Far underneath the ice shelves of the Antarctic, there’s more life than expected, finds a recent study in the journal Frontiers in Marine Science, published this week (15 February 2021).
During an exploratory survey, researchers drilled through 900 m of ice in the Filchner-Ronne Ice Shelf, situated on the South Eastern Weddell Sea. At a distance of 260 km away from the open ocean, under complete darkness and with temperatures of -2.2 °C, very few animals have ever been observed in these conditions. But this study is the first to discover the existence of stationary animals – like sponges and potentially several previously unknown species – attached to a boulder on the sea floor.
“This discovery is one of those fortunate accidents that pushes ideas in a different direction and shows us that Antarctic marine life is incredibly special and amazingly adapted to a frozen world,” says biogeographer and lead author, Dr Huw Griffiths of British Antarctic Survey.
“Our discovery raises so many more questions than it answers, such as how did they get there? What are they eating? How long have they been there? How common are these boulders covered in life? Are these the same species as we see outside the ice shelf or are they new species? And what would happen to these communities if the ice shelf collapsed?”
Floating ice shelves represent the greatest unexplored habitat in the Southern Ocean. They cover more that 1.5 million km2 of the Antarctic continental shelf, but only a total area of around the size of a tennis court has been studied through eight prior boreholes.
Current theories on what life could survive under ice shelves suggest that all life becomes less abundant as you move further away from open water and sunlight. Past studies have found some small mobile scavengers and predators, such as fish, worms, jellyfish or krill, in these habitats. But filter feeding organisms–which depend on a supply of food from above–were expected to be amongst the first to disappear further under the ice.
So, it came as a surprise when the team of geologists, drilling through the ice to collect sediment samples, hit a rock instead of mud at the bottom of the ocean below. They were even more surprised by the video footage, which showed a large boulder covered in strange creatures.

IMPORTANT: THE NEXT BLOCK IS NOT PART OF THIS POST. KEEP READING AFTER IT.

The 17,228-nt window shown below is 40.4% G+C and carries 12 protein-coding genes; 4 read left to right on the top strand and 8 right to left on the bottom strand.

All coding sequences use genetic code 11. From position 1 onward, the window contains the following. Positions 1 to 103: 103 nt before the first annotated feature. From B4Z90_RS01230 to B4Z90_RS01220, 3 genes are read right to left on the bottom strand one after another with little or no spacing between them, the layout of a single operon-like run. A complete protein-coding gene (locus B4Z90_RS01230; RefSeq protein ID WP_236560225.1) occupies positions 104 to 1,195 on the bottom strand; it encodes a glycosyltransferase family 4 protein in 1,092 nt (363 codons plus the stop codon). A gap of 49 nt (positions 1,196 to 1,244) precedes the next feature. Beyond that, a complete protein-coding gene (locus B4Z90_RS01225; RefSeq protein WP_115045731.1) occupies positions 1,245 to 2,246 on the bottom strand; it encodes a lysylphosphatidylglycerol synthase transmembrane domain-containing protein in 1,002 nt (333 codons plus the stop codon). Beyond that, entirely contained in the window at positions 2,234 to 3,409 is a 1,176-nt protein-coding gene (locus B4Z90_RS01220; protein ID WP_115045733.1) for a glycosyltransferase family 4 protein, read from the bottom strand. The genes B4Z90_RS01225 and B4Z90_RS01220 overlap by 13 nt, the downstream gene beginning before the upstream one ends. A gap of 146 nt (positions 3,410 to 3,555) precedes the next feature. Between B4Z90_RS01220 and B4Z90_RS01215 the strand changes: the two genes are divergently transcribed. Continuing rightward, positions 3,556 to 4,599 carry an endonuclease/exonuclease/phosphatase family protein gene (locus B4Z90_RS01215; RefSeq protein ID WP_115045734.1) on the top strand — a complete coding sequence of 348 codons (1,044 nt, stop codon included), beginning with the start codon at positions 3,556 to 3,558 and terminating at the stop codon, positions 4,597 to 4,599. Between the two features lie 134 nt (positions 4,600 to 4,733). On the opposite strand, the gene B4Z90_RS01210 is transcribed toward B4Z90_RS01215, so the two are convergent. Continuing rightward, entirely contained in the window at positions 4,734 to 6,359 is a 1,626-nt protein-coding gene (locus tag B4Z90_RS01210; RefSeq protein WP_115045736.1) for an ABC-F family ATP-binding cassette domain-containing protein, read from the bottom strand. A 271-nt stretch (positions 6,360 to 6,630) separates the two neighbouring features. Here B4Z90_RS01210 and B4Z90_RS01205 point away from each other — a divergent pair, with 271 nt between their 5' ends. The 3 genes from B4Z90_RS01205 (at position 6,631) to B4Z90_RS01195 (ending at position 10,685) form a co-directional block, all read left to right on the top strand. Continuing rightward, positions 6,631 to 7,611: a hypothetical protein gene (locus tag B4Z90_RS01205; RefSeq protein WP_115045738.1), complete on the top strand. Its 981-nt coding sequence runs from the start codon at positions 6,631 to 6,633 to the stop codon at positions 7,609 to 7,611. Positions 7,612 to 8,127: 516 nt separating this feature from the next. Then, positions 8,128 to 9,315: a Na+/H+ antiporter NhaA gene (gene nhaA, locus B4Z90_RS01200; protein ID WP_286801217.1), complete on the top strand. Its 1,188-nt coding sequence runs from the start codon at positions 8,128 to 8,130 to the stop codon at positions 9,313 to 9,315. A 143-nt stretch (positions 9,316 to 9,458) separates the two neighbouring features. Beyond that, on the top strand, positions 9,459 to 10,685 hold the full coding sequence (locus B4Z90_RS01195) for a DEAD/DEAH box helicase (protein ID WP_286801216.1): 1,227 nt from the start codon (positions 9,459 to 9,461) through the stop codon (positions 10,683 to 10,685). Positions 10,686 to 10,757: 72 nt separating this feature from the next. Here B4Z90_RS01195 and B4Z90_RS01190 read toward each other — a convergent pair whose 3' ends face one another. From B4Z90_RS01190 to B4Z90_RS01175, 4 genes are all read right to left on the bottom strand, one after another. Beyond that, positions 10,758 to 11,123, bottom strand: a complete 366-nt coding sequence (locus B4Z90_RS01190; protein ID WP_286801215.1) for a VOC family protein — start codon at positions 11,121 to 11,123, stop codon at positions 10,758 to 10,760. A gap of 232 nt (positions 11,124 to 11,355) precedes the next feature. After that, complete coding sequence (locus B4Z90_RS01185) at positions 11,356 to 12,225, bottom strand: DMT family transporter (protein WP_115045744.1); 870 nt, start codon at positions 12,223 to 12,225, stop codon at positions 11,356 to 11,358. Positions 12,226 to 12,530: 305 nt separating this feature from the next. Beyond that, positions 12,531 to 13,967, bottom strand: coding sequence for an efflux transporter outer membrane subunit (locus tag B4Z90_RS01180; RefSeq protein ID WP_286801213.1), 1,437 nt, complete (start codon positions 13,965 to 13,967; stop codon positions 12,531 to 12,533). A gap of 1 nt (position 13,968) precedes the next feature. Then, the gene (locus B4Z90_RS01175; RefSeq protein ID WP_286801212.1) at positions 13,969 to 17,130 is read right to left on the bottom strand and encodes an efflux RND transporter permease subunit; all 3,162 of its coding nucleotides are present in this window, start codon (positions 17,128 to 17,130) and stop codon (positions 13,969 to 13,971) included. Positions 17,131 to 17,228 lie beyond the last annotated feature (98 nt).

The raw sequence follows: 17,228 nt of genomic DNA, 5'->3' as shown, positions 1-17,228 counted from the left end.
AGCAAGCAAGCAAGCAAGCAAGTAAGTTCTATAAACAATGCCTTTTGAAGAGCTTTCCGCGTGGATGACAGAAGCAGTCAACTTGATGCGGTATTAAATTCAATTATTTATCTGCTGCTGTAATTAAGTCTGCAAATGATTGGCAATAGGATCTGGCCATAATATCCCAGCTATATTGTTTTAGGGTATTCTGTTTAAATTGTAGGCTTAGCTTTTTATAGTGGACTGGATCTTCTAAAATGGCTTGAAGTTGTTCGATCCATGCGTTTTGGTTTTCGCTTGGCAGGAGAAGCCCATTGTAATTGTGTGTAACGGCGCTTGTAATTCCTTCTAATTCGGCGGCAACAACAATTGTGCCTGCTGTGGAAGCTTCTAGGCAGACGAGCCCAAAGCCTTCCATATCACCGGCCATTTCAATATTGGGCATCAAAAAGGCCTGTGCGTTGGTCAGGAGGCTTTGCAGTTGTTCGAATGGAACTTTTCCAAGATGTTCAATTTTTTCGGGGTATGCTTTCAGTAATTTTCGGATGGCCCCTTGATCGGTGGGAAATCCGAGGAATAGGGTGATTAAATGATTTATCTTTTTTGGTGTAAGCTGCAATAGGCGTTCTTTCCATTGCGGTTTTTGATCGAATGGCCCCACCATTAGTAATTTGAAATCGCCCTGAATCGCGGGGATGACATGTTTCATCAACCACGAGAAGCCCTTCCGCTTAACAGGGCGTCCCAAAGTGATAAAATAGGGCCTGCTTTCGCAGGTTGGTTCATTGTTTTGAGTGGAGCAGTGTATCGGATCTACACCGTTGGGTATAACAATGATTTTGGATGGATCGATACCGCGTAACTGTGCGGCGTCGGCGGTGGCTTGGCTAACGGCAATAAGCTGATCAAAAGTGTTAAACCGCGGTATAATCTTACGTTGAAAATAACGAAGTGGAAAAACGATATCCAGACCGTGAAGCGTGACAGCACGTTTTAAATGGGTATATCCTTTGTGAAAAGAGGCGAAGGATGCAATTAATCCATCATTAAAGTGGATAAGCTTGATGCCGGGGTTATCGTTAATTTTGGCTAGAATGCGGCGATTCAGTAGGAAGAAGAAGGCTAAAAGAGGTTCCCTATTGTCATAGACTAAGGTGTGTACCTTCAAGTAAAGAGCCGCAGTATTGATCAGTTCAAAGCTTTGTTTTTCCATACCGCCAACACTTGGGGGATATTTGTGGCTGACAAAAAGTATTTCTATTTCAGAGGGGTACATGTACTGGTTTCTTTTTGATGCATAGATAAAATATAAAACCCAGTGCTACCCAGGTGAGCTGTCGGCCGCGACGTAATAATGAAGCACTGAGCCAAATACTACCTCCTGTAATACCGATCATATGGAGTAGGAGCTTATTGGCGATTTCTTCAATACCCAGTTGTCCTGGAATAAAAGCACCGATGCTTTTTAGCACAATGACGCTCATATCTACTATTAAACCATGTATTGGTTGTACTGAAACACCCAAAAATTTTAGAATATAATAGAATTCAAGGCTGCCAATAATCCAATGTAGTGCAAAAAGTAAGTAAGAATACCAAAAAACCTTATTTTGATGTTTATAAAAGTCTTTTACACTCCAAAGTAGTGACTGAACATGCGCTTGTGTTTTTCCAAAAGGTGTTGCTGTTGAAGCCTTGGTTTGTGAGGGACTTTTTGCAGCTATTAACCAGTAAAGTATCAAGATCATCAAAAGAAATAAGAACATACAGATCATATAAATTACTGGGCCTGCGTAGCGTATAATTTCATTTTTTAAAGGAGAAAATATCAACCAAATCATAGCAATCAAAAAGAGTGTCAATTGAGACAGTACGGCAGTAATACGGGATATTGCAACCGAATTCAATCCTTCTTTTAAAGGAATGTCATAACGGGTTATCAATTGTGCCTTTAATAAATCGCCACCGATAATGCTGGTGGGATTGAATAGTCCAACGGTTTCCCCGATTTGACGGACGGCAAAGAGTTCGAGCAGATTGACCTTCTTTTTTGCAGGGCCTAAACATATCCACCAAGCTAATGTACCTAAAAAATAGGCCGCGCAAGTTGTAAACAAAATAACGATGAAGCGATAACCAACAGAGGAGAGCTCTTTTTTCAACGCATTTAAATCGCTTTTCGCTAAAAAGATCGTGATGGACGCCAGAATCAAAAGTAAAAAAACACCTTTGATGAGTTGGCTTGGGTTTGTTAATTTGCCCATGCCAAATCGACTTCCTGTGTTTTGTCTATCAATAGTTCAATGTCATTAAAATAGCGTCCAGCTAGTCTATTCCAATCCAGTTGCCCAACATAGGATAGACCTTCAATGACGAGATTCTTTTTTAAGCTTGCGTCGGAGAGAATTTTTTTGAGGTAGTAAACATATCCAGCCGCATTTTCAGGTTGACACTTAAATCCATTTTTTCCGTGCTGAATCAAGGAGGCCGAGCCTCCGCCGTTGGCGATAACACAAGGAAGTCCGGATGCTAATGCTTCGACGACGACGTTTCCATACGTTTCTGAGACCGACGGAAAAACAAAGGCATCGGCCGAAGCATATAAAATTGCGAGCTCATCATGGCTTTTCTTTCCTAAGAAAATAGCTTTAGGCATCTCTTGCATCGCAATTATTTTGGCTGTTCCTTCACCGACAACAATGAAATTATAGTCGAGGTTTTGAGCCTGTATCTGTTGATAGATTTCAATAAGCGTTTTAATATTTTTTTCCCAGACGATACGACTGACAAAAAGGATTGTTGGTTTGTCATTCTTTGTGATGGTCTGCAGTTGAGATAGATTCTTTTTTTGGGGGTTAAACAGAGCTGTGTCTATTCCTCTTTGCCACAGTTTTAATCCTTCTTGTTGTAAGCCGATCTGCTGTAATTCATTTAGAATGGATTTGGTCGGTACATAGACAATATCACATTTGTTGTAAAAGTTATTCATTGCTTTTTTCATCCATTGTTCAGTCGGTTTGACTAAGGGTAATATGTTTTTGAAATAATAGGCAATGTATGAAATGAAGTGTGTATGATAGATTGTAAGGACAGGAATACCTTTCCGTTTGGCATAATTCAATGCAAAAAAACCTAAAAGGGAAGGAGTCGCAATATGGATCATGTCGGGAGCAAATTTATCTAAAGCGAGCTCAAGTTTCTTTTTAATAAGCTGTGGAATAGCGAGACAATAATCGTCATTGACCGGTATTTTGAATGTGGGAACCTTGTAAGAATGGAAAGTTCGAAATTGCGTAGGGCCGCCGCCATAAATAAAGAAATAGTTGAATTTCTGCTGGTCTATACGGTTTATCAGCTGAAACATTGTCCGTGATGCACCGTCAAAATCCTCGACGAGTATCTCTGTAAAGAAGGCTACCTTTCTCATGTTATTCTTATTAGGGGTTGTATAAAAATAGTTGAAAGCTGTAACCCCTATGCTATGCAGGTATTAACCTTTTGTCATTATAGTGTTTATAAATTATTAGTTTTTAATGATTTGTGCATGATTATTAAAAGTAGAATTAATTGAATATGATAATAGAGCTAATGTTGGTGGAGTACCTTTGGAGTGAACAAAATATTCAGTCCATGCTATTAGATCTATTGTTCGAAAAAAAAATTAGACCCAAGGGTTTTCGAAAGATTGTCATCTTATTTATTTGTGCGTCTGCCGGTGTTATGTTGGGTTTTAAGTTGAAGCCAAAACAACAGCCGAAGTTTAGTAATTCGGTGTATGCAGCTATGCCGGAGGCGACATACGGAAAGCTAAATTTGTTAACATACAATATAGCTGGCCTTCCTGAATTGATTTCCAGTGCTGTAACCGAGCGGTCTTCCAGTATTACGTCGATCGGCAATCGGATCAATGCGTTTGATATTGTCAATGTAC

Dr James Smith, a geologist at BAS, was part of the drilling team. He says:
“We were expecting to retrieve a sediment core from under the ice shelf, so it came as a bit of a surprise when we hit the boulder and saw from the video footage that there were animals living on it.”
This is the first ever record of a hard substrate (i.e. a boulder) community deep beneath an ice shelf and it appears to go against all previous theories of what types of life could survive there. Given the water currents in the region, the researchers calculate that this community may be as much as 1500 km upstream from the closest source of photosynthesis. Other organisms are also known to collect nutrients from glacial melts or chemicals from methane seeps, but the researchers won’t know more about these organisms until they have the tools to collect samples of these organisms–a significant challenge in itself.
“To answer our questions we will have to find a way of getting up close with these animals and their environment – and that’s under 900 m of ice, 260 km away from the ships where our labs are,” continues Griffiths.
“This means that as polar scientists we are going to have to find new and innovative ways to study them and answer all the new questions we have.”
Griffiths and the team also note that with climate change and the collapse of these ice shelves, time is running out to study and protect these ecosystems.